Regulation

FTC Bans Florida Company For Aiding Telemarketer Scam In India

The Federal Trade Commission announced Wednesday (Feb. 15) that it has charged a Florida man with aiding telemarketers in India with scamming cash-strapped consumers in the U.S. and is now banned from helping any telemarketers as part of a settlement.

In a press release, the FTC said the proposed settlement resolves an FTC complaint against Joel S. Treuhaft and his company, PHLG Enterprises. The FTC alleges the company collected more than $1.5 million from about 3,000 consumers in a scheme that helped Indian call centers collect money from victims of IRS tax scams, government grant scams and advance-fee loan scams, among others.

“The scammers behind these call centers relied on PHLG and its runners to get consumers’ money,” said Jessica Rich, director of the FTC’s Bureau of Consumer Protection, in the news release. “Stopping companies that assist and facilitate fraud remains a top FTC priority.”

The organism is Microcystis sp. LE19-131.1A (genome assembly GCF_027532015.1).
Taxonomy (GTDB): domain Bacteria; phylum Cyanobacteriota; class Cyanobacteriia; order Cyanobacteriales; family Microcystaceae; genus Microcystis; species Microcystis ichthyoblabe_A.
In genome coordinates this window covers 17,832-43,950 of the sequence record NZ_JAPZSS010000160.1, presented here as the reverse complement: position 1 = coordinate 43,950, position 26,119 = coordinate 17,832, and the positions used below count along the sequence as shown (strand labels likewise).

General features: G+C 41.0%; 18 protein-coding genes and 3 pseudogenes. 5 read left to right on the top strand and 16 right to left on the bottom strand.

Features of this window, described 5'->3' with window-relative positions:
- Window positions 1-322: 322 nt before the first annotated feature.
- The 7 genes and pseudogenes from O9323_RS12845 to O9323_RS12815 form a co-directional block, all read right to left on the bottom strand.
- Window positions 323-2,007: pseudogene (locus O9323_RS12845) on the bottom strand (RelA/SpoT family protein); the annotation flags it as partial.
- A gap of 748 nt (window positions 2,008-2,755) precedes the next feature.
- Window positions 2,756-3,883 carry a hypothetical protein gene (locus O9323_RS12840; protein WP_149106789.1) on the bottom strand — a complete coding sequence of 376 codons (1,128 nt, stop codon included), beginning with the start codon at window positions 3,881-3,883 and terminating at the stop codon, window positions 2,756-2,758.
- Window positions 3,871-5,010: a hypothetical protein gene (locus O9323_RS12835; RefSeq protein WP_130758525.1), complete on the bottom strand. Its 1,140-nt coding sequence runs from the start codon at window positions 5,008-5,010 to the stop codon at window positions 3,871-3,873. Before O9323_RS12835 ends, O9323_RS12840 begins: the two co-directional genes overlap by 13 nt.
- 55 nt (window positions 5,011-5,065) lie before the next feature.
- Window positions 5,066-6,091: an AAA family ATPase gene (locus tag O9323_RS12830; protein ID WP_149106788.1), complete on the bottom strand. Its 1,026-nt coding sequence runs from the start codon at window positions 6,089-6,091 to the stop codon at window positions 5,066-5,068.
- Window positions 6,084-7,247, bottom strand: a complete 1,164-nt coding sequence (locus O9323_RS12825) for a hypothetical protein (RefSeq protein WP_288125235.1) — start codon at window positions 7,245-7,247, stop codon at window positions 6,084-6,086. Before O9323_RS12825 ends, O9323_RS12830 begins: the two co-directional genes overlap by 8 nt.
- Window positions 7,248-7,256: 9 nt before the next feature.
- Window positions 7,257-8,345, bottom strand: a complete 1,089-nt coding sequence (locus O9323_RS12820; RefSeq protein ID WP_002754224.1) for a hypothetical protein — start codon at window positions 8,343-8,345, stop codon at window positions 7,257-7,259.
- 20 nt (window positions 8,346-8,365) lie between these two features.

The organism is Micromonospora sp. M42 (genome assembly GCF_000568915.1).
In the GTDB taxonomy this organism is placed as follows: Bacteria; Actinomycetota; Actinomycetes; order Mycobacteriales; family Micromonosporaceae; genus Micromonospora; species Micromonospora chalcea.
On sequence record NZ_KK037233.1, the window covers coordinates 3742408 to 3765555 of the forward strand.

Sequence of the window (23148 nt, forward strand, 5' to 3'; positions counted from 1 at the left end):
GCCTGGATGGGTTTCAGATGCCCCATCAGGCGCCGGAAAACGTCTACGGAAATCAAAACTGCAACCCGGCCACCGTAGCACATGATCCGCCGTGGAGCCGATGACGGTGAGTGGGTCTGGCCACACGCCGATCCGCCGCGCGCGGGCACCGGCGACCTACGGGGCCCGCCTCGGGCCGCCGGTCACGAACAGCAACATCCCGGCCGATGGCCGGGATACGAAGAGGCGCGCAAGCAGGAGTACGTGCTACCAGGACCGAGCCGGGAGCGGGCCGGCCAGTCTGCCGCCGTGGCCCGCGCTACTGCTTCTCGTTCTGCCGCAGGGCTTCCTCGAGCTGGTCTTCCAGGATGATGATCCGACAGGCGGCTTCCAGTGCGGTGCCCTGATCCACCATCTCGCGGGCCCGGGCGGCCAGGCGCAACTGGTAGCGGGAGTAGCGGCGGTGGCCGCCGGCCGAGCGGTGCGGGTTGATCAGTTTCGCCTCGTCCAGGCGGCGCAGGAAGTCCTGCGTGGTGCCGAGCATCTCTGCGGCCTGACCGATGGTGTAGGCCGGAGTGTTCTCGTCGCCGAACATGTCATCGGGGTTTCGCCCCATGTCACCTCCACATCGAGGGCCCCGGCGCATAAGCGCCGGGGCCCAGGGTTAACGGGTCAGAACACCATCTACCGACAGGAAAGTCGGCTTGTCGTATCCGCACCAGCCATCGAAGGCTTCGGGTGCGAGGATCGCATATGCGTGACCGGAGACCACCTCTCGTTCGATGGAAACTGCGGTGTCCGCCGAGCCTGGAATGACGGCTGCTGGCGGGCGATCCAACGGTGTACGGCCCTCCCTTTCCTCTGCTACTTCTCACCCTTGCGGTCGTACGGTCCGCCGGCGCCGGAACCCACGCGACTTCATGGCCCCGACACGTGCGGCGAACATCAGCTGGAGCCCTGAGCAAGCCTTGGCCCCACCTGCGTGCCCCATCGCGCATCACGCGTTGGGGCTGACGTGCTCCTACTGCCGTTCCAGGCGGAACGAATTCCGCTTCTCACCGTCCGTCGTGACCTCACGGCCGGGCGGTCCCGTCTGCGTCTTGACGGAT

According to the FTC, telemarketers at Indian call centers tricked consumers into paying hundreds of thousands of dollars per victim for taxes they did not owe or fees for services they did not receive. The scammers would pretend they were affiliated with government agencies and would inform the victims that they owed the IRS money. Another scam was they would get a government grant after paying a fee. The consumers paid via Western Union or MoneyGram cash money transfers, making it hard for them to trace their payments or obtain refunds. The FTC alleges the defendants paid so-called “runners” to collect the money at retail stores that offer money transfer services. The FTC noted the defendants told the runners to pick up the payments ASAP so that the consumers wouldn’t have time to cancel them or stop the money transfer. The defendants are charged with violating the FTC Act and the FTC’s Telemarketing Sales Rule. The FTC imposed a $1.5 million judgment that will be suspended based on the defendants’ inability to pay. The full judgment will become due immediately if they are found to have misrepresented their financial condition.

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